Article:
On the Maltese islands, horse racing can be traced back to the Knights of Saint John, especially under the passionate Grand Masters De Verdalle (16th century) and De Lascaris-Castellar (17th century). They loved their sport so much that specific laws were passed to prohibit interference with the races.
The races are not limited to the tracks. During some key holidays of the year, races take place in the streets of cities and villages. Among the most famous of these are the one on 29 June (a holiday) on the occasion of the feast of St Peter and St Paul (also called l-Imnarja).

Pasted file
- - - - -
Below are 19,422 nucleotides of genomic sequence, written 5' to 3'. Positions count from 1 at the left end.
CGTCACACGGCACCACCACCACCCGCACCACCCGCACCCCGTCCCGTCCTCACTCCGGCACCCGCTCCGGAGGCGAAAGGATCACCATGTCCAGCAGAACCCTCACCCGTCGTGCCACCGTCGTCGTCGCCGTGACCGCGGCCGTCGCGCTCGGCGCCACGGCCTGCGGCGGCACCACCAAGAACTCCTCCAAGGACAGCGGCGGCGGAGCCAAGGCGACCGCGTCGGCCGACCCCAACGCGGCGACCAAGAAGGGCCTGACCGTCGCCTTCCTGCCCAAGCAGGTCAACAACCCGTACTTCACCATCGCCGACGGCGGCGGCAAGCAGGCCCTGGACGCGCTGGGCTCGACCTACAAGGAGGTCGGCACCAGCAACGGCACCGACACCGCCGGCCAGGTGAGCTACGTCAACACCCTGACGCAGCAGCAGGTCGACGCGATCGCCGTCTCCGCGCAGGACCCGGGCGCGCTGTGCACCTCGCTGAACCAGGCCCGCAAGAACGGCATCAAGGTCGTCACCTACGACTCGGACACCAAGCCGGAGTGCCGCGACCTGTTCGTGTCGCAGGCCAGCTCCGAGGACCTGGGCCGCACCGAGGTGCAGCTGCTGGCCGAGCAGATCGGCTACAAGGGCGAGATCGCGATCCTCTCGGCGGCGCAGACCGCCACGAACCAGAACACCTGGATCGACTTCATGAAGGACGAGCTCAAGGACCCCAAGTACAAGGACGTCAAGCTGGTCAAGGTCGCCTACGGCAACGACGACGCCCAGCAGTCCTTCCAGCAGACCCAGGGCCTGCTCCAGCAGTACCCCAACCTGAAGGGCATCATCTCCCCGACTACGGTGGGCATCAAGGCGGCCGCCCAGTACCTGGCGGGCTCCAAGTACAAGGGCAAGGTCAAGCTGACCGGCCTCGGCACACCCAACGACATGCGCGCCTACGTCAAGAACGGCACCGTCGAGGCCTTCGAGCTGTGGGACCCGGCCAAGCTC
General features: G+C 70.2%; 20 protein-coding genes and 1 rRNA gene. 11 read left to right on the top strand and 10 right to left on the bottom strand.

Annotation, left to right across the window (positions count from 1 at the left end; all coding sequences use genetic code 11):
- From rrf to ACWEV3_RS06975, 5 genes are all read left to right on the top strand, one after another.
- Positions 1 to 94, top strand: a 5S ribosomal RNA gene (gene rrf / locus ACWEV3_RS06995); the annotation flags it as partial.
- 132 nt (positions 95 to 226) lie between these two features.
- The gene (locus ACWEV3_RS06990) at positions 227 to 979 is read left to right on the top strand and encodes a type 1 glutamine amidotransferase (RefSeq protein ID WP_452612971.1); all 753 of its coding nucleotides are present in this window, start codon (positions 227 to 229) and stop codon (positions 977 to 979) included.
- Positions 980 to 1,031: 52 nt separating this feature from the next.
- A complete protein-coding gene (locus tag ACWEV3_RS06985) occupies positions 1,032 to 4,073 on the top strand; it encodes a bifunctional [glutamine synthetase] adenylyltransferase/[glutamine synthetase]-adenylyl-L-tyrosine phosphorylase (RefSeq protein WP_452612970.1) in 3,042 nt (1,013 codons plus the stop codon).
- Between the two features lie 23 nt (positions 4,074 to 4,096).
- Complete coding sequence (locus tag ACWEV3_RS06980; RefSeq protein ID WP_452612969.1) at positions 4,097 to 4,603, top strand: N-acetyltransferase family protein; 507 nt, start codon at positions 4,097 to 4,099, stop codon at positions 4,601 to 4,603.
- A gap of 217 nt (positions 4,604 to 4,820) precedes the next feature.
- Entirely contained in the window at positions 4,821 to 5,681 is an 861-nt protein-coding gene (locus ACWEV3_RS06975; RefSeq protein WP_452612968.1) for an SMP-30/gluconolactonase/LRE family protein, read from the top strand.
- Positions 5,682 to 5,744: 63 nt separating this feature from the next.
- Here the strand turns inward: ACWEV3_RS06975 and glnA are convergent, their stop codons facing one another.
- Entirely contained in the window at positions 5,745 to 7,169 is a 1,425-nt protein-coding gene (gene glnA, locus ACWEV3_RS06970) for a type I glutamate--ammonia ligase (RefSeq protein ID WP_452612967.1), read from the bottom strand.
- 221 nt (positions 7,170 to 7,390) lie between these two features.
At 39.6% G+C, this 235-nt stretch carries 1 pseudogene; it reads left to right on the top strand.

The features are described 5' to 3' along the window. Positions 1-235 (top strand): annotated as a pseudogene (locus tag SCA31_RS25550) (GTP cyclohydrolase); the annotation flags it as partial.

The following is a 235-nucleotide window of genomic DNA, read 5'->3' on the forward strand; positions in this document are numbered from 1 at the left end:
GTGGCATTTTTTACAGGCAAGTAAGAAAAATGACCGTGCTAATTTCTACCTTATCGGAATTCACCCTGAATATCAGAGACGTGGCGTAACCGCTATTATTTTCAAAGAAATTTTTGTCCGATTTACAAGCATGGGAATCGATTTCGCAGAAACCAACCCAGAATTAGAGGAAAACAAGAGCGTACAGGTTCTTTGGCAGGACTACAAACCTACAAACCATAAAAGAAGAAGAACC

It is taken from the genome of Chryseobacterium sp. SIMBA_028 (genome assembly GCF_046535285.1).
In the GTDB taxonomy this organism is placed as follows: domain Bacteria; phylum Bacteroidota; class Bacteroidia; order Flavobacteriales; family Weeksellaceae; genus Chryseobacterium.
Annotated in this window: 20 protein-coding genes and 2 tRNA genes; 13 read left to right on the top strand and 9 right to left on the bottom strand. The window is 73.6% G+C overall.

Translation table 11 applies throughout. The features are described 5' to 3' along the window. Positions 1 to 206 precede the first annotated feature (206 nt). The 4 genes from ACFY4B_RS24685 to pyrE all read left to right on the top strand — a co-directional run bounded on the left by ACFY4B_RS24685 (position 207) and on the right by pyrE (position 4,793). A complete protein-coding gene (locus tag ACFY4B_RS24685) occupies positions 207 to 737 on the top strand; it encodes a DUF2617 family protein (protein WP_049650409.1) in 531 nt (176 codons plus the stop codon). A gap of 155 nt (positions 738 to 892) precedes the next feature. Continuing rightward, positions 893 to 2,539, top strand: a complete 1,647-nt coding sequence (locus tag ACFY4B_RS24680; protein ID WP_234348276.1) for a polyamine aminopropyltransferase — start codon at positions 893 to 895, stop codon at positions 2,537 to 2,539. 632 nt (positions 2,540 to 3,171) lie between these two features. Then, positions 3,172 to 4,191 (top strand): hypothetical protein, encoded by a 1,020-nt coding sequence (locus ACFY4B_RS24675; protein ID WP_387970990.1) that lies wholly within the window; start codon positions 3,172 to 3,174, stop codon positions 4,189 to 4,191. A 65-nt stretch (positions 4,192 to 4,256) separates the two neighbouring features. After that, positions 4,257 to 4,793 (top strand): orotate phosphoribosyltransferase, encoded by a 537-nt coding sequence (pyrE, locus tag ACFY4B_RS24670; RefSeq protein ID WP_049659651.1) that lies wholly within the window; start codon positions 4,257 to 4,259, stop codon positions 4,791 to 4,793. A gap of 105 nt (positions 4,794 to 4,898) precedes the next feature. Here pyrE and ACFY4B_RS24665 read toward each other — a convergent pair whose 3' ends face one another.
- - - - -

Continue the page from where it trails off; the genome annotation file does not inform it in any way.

This feast (L-Imnarja) is one of the oldest feasts celebrated in Malta. The Feast commemorates two important Saints in Maltese religious lore, St. Peter and St. Paul. The word luminarja is derived from the Latin word Luminare – to light up. This was the way people manifested their joy in recognition of a particular feast, such lighting being offered by burning bonfires and candles. This feast has somewhat moved away from the traditional village ‘festa’ style and has developed a different type of merriment which is held in Buskett Garden on the eve of June 29 the day of the feast. This is a small tree grove situated some one kilometre away from Rabat. The liturgical services are held in the Mdina Cathedral. During the late afternoon hours, numerous horse and donkey races are held in a country lane situated just below and at some distance from Mdina. The contenders vie for the Palju (a traditional banner that is presented as a trophy to the winners of various categories of races) which in olden times used to be presented to the winners by non other than the Grand Master of the Order.